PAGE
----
The first gag is when Mickey gets bitten in the arm and Michelle Ryan blows the zombie away at the head. However, the teeth and jaw bones are still left in Mickey’s arm for a while until he can find a way to get them forcibly open.
The second gag takes place once Mickey has “turned” into a zombie, as you know is going to be inevitable. When our heroes try to kill him off with multiple gunshots to the head, the bullets just blow away the flesh and bounce off his head, revealing the metal plate in his head that he’s had since his recent experiences in the military. It takes a little while to get rid of him.
All this and a few more good, visually inventive zombie themed gags make the film a pleasure to watch. They even had Chas and Dave turn up for good measure, singing a catchy refrain on the end credits of the movie quite apart from their cameo spot...
We’re going ‘ead to ‘ead,
with the undead,
we’re gonna fill ‘em full o’ lead,
‘cause they won’t stay dead.
Catchy... it gets almost as infectious as a contaminated zombie bite as the credits wear on and if you’re not careful, you’ll be singing it in your head as you come out of the cinema, just like I was.
The film is typical of a zombie film in that, when the humour is originating from the zombie angle, as opposed to the cockney angle, the comedy is pretty dark and there’s a spectacularly non-PC shot in the movie where a zombie-toddler get kicked across a yard and hits a target on a sign reading “Targetting child cruelty.” Bleak, but hilarious within the context of the surrounding scene. The comedy scenes are, naturally, hit and miss but this film did make me smile quite frequently so they are certainly doing something right. The action sequences, too, are not edited too choppily and everything makes sense, with no confusion as to who is doing what at any one time. As is usual with these kinds of films, no explanation or interest is given as to why the protagonists have a zombie outbreak on their hands but, if you’ve seen enough of these things as I have, you’ll know that this isn’t really a problem.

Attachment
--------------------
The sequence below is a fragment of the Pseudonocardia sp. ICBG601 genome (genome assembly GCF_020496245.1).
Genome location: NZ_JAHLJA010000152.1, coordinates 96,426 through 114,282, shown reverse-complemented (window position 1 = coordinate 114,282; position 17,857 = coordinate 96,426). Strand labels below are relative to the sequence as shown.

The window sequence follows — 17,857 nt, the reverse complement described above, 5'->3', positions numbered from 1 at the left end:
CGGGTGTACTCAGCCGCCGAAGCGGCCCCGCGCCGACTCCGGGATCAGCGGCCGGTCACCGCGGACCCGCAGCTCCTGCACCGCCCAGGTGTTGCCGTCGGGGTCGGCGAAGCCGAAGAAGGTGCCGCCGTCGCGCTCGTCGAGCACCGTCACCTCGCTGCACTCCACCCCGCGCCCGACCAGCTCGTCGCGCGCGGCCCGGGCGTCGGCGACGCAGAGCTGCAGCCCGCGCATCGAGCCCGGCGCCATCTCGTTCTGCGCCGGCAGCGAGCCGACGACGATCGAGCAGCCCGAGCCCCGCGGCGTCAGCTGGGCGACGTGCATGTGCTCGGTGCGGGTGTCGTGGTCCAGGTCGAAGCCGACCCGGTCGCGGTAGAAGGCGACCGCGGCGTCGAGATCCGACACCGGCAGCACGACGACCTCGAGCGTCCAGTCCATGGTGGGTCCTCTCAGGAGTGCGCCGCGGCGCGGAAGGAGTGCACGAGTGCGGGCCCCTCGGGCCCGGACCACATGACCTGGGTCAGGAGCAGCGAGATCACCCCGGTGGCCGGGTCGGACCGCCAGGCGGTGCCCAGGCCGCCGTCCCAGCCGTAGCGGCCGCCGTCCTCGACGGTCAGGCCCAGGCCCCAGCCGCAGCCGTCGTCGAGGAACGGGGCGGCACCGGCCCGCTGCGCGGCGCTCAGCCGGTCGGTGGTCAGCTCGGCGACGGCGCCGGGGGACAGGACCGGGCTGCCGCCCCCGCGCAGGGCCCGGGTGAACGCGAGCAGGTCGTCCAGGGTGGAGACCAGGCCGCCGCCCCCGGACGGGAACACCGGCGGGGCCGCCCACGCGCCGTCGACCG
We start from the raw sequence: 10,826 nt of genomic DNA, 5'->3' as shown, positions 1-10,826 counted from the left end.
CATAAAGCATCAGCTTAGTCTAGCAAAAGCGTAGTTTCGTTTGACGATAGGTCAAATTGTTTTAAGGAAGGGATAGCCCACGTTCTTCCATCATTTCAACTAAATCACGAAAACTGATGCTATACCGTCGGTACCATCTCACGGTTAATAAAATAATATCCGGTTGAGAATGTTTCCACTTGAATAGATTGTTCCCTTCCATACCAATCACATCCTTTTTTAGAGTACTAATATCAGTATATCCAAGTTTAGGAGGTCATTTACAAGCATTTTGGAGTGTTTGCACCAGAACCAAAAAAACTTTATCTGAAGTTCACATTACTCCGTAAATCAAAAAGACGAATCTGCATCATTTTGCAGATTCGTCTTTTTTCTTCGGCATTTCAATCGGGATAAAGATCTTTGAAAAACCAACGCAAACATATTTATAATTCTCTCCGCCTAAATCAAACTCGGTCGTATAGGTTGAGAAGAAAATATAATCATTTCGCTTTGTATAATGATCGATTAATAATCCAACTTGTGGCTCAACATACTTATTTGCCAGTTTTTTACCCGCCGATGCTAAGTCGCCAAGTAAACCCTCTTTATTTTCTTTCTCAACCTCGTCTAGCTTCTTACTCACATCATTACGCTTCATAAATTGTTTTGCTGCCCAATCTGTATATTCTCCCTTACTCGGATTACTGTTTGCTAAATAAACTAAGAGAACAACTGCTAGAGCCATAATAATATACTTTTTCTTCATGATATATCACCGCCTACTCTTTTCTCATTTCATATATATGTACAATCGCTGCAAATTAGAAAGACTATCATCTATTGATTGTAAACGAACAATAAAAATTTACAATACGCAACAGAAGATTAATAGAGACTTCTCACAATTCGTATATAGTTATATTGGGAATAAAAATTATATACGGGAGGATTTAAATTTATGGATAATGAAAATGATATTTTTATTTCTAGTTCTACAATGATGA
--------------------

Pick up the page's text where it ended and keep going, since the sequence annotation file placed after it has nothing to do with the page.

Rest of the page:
The ending on this one doesn’t disappoint either and it’s a much more optimistic film in tone to what you normally get on these affairs. One thing I will say though is that this movie should have got a wider distribution. If they’d have showed this at my local for a few weeks I’m sure word of mouth would have got around and ensured a big turn out down my way. If you’re a lover of zombie movies, this is easily one of the more watchable and enjoyable ones on offer (which, given just how many of this genre are made every year now, usually on a tight or practically non-existent budget, really is no mean feat). The cockneys in the movie, old and young, are all great little actors and this work deserves a bit more recognition than it’s currently getting, I believe. It’s a British movie and it needs some support. I reckon this could do really well in the US if the marketing is handled correctly. A great little treat for all fans of the shambling undead.